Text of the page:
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First off the computer I'm running this on is an Intel System running Linux on a 32-bit stack. My professor posed a challenge question to us in class.

Here is the code before I ask the question

// funWithFooAndBar.c
#include <stdio.h> 
#include <stdlib.h> 

void bar() 
{ 
 printf("Now inside bar()!\n"); 
} 

void foo() 
{ 
 void *addr[1]; 

 printf("Now inside foo()!\n"); 
 // this is where I need to modify my code, 
 //I was given the hint that it will only be two lines of code 
 // So something like: 
addr[1] = bar;
addr[5] = addr[4];
addr[4] = bar;;

} 

int main (int argc, char *argv[]) 
{ 
 foo(); 
 printf("Back in main\n"); 
 return 0; 
} 

The goal is to smash the stack by writing beyond the end of an array, and through that, overwrite the return address so that the function call to foo () returns to bar () on its way back to main. So my output is supposed to look like:

Now inside foo() !

Now inside bar() !

Back in main

In order to do this I have to overflow the array so that the return address is overwritten with the address of the bar.I'm pretty sure that it will have to involve the address of function bar() which will equate to &bar()

The question he posed was what two lines of code could we add (where I commented) to make the output as a shown above.

Thanks!

Edit: I was hoping more for an explanation than a direct answer, I know what I'm supposed to do, just not how to translate that to the c code.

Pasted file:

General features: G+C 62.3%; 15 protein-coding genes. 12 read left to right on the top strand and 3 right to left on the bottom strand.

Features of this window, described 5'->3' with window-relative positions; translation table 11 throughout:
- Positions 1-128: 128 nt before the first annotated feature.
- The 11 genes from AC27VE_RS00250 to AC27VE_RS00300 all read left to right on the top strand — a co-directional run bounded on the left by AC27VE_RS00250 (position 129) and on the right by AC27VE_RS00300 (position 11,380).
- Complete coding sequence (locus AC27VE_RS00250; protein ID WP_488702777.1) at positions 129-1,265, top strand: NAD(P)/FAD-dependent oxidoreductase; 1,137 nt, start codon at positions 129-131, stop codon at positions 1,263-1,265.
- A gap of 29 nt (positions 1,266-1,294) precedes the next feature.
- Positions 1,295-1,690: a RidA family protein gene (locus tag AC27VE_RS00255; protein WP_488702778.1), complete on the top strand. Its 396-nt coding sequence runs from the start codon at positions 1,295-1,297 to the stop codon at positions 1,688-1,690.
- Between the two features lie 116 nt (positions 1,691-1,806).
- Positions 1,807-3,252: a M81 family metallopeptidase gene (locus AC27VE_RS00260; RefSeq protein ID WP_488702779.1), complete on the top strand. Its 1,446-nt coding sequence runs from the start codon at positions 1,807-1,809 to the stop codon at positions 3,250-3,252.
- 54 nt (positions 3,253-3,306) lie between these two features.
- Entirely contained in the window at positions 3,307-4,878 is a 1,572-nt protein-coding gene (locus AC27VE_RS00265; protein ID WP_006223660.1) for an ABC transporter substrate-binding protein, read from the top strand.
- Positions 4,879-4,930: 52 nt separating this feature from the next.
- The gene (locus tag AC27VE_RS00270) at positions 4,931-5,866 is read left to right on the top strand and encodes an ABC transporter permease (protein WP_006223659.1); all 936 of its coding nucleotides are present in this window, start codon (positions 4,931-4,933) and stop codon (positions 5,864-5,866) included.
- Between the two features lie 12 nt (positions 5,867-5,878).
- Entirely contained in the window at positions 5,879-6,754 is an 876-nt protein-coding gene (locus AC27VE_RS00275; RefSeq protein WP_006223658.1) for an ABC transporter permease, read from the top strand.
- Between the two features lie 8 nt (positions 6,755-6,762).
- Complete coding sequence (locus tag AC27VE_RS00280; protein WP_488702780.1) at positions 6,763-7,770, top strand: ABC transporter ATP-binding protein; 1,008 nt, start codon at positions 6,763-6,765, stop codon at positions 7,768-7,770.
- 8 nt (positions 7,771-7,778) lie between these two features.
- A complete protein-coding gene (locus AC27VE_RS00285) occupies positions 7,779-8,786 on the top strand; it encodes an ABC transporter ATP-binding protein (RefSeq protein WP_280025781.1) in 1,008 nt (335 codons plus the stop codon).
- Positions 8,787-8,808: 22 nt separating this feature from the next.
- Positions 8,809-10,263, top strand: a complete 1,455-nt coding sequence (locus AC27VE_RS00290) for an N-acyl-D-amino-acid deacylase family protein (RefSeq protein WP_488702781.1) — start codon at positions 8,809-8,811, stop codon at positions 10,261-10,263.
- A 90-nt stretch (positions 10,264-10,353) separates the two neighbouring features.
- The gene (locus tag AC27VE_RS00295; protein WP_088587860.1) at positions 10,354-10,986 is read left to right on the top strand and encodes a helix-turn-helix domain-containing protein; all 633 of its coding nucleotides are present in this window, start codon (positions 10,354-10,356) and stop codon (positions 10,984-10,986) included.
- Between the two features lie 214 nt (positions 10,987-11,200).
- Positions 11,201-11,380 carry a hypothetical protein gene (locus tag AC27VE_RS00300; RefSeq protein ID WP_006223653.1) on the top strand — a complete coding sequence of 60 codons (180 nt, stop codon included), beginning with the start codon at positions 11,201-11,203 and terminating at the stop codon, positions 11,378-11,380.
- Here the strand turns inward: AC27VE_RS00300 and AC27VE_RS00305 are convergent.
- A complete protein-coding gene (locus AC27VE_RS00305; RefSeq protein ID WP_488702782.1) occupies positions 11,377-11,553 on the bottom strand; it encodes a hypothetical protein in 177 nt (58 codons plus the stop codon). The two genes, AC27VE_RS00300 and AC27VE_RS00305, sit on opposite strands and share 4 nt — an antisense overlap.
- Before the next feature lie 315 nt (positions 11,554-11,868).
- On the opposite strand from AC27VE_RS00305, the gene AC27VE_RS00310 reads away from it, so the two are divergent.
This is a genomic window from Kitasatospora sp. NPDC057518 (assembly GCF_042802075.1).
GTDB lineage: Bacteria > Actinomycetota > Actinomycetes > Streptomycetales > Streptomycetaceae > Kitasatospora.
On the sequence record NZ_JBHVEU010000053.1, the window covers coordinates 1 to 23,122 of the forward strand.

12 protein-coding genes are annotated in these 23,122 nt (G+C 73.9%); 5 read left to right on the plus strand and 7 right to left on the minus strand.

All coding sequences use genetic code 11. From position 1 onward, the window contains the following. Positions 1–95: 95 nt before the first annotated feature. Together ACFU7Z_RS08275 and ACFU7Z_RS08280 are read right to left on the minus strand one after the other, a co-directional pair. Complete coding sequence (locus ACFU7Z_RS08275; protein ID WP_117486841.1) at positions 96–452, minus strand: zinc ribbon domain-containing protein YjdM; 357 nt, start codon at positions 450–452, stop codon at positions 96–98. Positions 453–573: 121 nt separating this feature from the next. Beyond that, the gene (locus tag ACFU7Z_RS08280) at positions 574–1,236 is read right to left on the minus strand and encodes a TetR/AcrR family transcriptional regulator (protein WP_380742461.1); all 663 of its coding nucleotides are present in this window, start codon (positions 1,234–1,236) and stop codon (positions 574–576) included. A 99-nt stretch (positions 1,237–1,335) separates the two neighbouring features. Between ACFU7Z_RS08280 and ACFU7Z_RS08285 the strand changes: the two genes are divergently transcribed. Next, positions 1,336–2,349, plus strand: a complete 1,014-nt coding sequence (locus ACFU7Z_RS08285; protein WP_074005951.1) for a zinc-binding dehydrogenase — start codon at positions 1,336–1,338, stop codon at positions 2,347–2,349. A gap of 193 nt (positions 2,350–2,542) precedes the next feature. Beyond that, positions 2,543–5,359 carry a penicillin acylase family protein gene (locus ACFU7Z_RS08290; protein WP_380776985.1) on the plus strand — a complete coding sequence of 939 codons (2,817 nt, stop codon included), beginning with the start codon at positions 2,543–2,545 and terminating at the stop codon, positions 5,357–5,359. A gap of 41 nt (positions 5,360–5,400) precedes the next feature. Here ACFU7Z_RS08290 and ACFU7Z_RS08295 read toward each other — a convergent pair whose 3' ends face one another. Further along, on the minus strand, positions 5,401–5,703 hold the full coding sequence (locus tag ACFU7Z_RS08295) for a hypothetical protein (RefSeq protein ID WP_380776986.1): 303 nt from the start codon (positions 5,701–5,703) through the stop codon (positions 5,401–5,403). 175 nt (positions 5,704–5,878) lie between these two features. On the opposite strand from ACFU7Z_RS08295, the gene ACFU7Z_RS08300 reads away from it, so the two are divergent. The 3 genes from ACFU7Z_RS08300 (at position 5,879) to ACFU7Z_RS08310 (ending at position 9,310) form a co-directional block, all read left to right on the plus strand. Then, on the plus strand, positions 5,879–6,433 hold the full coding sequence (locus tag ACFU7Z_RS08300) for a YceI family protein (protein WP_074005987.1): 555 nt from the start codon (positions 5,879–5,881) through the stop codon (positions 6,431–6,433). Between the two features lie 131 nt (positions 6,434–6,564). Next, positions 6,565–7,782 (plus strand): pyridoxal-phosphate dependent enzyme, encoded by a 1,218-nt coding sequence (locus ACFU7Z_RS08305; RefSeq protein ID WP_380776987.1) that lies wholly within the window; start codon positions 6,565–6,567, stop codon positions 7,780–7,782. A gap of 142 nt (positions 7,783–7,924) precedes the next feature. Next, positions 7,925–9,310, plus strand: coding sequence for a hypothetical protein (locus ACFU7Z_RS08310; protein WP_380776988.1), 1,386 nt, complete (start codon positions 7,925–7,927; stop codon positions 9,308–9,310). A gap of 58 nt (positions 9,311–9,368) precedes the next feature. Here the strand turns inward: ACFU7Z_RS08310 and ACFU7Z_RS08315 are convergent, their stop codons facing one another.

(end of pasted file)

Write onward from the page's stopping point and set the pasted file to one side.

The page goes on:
Edit: made an attempt

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closed as off-topic by Mitch Wheat, Andrew Medico, bmargulies, Harry Johnston, TheLittlePig Apr 4 at 3:27

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I see no attempt. –  Mitch Wheat Apr 4 at 1:02
    
I was hoping more for an explanation than a direct answer, I know what I'm supposed to do, just not how to translate that to the c code. –  user3311482 Apr 4 at 1:05
    
so make an attempt..... –  Mitch Wheat Apr 4 at 1:05
    
That obviously won't work since you wrote in memory you are allowed to. –  this Apr 4 at 1:15
    
Changed my attempt after reading the article –  user3311482 Apr 4 at 1:25

2 Answers 2

Rather than giving you the answer, I would suggest reading this article to get an idea of what the professor is looking for.

Smashing the Stack for Fun and Profit

(Sorry, I would post this in the comments, but I can't comment yet.)

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Thanks, I'll do that then re-attempt. –  user3311482 Apr 4 at 1:14
up vote 0 down vote accepted

After reading the article that R M linked:

addr[1] = bar;

addr[5] = addr[4];

addr[4] = bar;

Turns out to work.

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